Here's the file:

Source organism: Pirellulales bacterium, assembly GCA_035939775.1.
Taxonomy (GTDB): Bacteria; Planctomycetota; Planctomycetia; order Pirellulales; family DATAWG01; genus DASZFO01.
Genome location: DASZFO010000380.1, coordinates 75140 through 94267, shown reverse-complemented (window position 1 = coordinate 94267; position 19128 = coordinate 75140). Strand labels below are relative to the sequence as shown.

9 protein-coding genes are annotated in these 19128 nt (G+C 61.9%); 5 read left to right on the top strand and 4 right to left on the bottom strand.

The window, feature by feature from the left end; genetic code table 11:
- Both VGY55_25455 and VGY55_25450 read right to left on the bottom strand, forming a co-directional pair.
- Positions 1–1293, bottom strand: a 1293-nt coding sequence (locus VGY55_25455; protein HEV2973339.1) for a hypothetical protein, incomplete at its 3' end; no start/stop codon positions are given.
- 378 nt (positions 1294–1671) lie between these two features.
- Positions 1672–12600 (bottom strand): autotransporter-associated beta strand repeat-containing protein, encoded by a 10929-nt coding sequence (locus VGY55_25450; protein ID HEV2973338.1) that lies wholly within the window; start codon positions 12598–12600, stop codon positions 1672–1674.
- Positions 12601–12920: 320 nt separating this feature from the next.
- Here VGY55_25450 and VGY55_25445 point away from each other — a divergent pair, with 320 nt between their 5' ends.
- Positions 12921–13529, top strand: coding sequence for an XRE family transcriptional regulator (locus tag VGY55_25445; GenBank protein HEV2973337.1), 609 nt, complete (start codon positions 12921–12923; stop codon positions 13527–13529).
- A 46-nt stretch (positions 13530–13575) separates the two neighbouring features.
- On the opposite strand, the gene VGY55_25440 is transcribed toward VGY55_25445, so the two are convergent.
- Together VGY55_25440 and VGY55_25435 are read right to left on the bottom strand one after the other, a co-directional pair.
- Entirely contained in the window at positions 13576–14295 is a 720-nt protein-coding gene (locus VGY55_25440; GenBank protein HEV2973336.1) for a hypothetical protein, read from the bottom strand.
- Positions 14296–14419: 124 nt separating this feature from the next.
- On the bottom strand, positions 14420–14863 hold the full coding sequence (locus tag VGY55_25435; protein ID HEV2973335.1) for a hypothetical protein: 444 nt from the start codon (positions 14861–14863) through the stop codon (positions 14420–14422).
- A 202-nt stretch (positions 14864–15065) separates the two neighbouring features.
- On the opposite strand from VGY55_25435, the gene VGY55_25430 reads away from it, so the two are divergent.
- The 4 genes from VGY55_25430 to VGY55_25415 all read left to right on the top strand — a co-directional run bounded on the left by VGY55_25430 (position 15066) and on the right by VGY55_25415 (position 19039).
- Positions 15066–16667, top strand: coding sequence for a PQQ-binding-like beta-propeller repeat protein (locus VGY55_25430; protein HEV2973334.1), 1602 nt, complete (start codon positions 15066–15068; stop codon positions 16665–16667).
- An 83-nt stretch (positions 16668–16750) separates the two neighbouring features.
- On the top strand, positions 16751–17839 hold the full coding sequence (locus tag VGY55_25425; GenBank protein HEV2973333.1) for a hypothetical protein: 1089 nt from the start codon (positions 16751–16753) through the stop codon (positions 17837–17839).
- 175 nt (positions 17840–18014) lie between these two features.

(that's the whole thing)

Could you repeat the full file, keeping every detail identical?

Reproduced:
Source organism: Pirellulales bacterium, assembly GCA_035939775.1.
Taxonomy (GTDB): Bacteria; Planctomycetota; Planctomycetia; order Pirellulales; family DATAWG01; genus DASZFO01.
Genome location: DASZFO010000380.1, coordinates 75140 through 94267, shown reverse-complemented (window position 1 = coordinate 94267; position 19128 = coordinate 75140). Strand labels below are relative to the sequence as shown.

9 protein-coding genes are annotated in these 19128 nt (G+C 61.9%); 5 read left to right on the top strand and 4 right to left on the bottom strand.

The window, feature by feature from the left end; genetic code table 11:
- Both VGY55_25455 and VGY55_25450 read right to left on the bottom strand, forming a co-directional pair.
- Positions 1–1293, bottom strand: a 1293-nt coding sequence (locus VGY55_25455; protein HEV2973339.1) for a hypothetical protein, incomplete at its 3' end; no start/stop codon positions are given.
- 378 nt (positions 1294–1671) lie between these two features.
- Positions 1672–12600 (bottom strand): autotransporter-associated beta strand repeat-containing protein, encoded by a 10929-nt coding sequence (locus VGY55_25450; protein ID HEV2973338.1) that lies wholly within the window; start codon positions 12598–12600, stop codon positions 1672–1674.
- Positions 12601–12920: 320 nt separating this feature from the next.
- Here VGY55_25450 and VGY55_25445 point away from each other — a divergent pair, with 320 nt between their 5' ends.
- Positions 12921–13529, top strand: coding sequence for an XRE family transcriptional regulator (locus tag VGY55_25445; GenBank protein HEV2973337.1), 609 nt, complete (start codon positions 12921–12923; stop codon positions 13527–13529).
- A 46-nt stretch (positions 13530–13575) separates the two neighbouring features.
- On the opposite strand, the gene VGY55_25440 is transcribed toward VGY55_25445, so the two are convergent.
- Together VGY55_25440 and VGY55_25435 are read right to left on the bottom strand one after the other, a co-directional pair.
- Entirely contained in the window at positions 13576–14295 is a 720-nt protein-coding gene (locus VGY55_25440; GenBank protein HEV2973336.1) for a hypothetical protein, read from the bottom strand.
- Positions 14296–14419: 124 nt separating this feature from the next.
- On the bottom strand, positions 14420–14863 hold the full coding sequence (locus tag VGY55_25435; protein ID HEV2973335.1) for a hypothetical protein: 444 nt from the start codon (positions 14861–14863) through the stop codon (positions 14420–14422).
- A 202-nt stretch (positions 14864–15065) separates the two neighbouring features.
- On the opposite strand from VGY55_25435, the gene VGY55_25430 reads away from it, so the two are divergent.
- The 4 genes from VGY55_25430 to VGY55_25415 all read left to right on the top strand — a co-directional run bounded on the left by VGY55_25430 (position 15066) and on the right by VGY55_25415 (position 19039).
- Positions 15066–16667, top strand: coding sequence for a PQQ-binding-like beta-propeller repeat protein (locus VGY55_25430; protein HEV2973334.1), 1602 nt, complete (start codon positions 15066–15068; stop codon positions 16665–16667).
- An 83-nt stretch (positions 16668–16750) separates the two neighbouring features.
- On the top strand, positions 16751–17839 hold the full coding sequence (locus tag VGY55_25425; GenBank protein HEV2973333.1) for a hypothetical protein: 1089 nt from the start codon (positions 16751–16753) through the stop codon (positions 17837–17839).
- 175 nt (positions 17840–18014) lie between these two features.